FOOD ADDICTION AND BINGE EATING DISORDER | WEIGHT MANAGEMENT THERAPY
Do you ever feel overwhelmed with a compulsion to just eat? A feeling that is so strong that you have to act on it? A drive so strong that you just need your ‘fix’ of food before you can calm and settle? This is what many clients describe as food addiction; a compulsion and drive to eat, where they simply become unable to control their eating.
Is Food Addiction Really An Addiction Like Drugs And Alcohol?
The term food addiction is normally used when refereeing to foods that are high in sugar, fat, or salt. All these substances are used to help our bodies function. Sugar is essential to provide energy, fat to protect our bodies and in our cell membranes, and salt to maintain electrical currents for chemical reactions. Our bodies know the importance of these substances and can begin to crave them.
When we consume these substances parts of our brain are also stimulated. High fat, sugar, and salt foods activate the hedonic system in the brain, our pleasure centre, and we get a release of a feel-good chemical dopamine. Food addicts experience the same hedonic system in the brain as cocaine and alcohol. When we become addicted, we need to eat more and more to get a similar fix and feel good. The vicious cycle has a strong chemical component. The more we stimulate this area of the brain, the more we need to get a similar fix to feel good. Addiction to these substances becomes a complex interplay of biology, emotions, psychology and behaviour.
Who Is Likely To Develop A Food Addiction?
Recent research has found a correlation between Binge Eating Disorder (BED) and individuals who tested positive for Food Addiction according to the Yale Food Addiction Scale. Studies have found that people who are dependent on substances such as alcohol share similar brain activities with those believed to be addicted to food.
If you are a person who struggles with binge eating disorder, you will experience an increase of dopamine while repeated exposures to tasty foods. The findings from the research indicate that a combination of food addiction and BED can be thought of as a unique subset of BED. One that is more severe and difficult to manage.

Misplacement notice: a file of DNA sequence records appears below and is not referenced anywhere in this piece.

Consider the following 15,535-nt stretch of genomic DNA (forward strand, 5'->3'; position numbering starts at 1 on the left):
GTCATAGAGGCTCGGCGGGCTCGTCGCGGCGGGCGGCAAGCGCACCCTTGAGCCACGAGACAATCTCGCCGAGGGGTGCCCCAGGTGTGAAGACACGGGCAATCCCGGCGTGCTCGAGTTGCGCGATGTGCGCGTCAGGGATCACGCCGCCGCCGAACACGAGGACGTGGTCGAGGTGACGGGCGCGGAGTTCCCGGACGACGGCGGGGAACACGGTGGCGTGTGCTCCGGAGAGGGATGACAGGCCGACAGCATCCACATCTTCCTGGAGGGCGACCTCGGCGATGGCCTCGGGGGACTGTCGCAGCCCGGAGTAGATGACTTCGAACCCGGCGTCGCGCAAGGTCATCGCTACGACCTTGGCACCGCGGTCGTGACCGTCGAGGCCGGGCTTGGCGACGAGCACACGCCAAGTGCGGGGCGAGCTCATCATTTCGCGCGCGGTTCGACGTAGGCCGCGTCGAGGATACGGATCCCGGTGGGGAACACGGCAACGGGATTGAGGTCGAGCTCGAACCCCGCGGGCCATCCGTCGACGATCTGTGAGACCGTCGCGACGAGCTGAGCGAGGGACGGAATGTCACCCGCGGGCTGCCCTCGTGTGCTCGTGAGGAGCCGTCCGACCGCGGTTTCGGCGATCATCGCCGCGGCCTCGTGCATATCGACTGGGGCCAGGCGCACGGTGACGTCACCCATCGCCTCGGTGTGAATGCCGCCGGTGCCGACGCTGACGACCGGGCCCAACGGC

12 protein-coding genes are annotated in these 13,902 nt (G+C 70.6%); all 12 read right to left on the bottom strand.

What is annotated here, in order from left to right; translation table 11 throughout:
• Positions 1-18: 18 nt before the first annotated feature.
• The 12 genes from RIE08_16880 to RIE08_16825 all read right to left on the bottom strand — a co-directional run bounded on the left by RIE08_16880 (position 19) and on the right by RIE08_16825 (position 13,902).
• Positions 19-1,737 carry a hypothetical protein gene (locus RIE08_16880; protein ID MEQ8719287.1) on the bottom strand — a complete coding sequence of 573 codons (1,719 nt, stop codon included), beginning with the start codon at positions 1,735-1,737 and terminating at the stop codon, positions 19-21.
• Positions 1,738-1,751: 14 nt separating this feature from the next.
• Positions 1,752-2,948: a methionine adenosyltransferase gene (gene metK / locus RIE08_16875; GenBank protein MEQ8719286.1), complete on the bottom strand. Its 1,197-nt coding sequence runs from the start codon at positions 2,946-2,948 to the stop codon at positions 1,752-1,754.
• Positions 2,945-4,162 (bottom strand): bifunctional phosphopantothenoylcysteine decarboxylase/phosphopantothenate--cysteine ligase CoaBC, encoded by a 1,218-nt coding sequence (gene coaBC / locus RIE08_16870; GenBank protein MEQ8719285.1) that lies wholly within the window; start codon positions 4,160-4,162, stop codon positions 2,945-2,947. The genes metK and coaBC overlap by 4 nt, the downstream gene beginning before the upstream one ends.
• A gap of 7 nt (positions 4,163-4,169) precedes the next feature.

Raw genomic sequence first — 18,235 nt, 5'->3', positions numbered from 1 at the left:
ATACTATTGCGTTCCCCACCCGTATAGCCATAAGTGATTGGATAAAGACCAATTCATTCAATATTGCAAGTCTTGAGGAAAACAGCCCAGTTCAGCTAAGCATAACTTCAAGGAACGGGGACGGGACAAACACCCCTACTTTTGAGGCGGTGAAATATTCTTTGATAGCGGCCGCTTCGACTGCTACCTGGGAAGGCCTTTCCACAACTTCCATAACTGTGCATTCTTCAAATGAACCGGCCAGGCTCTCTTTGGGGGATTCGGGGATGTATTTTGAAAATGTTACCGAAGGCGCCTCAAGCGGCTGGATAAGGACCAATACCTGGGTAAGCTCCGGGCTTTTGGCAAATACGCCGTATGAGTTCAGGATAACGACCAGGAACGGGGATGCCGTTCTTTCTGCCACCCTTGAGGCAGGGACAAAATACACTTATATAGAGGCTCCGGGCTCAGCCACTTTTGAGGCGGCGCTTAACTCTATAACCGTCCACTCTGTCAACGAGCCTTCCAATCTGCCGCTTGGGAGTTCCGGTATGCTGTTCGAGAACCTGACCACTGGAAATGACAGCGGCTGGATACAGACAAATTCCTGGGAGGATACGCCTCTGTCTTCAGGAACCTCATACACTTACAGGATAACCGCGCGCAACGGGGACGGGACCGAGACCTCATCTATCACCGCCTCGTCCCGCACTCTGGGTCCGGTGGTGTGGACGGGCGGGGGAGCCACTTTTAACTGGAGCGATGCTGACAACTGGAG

However, it is also possible to struggle with addictive like behaviours to food without having binge eating disorder.
Indicators that you may struggle with an addiction to food include:
- You start eating a food you are craving, then find yourself eating it again soon after
- You are eating to the extent that you feel sick
- When you stop eating certain foods you experience withdrawal symptoms such as anxiety and agitation
- You often get cravings for certain foods, despite feeling full and having just finished a nutritious meal
- You feel unable to control eating unhealthy foods, despite knowing that they are harmful to your health.
How To Treat Food Addiction
The use of the term addiction implies that eating food is a problem that is overwhelming and out of our control. People who have addictive tendencies towards food must manage their addictive behaviours differently from people who struggle with an addiction to drugs and alcohol because it is essential for us to consume food.
One critique of the term food addiction is the minimising of a persons’ capacity to take action because it disqualifies the role of personal responsibility.
If you are struggling with addictive behaviours it is important to seek treatment. Even sever symptoms can improve with psychological intervention and in person talking therapy with a counsellor.
Treatment with a psychotherapist or psychiatrist may include:
- Managing a safe withdrawal from your addictive substance
- Exploring what you are avoiding through your behaviours
- Learning skills to challenge your thinking, and managing emotions
- Creating relapse prevention and wellness plans
Our team at WeightMatters agrees that food addiction can be managed with the help of proper weight therapy and support. We will help you uncover the underlying causes for your addiction and work with you to address your life struggles. Food does not have to be an experience filled with worry or anxiety. We can help you regain control over your struggles with food addiction and binge eating disorder.
Binge Eating Disorder Treatment
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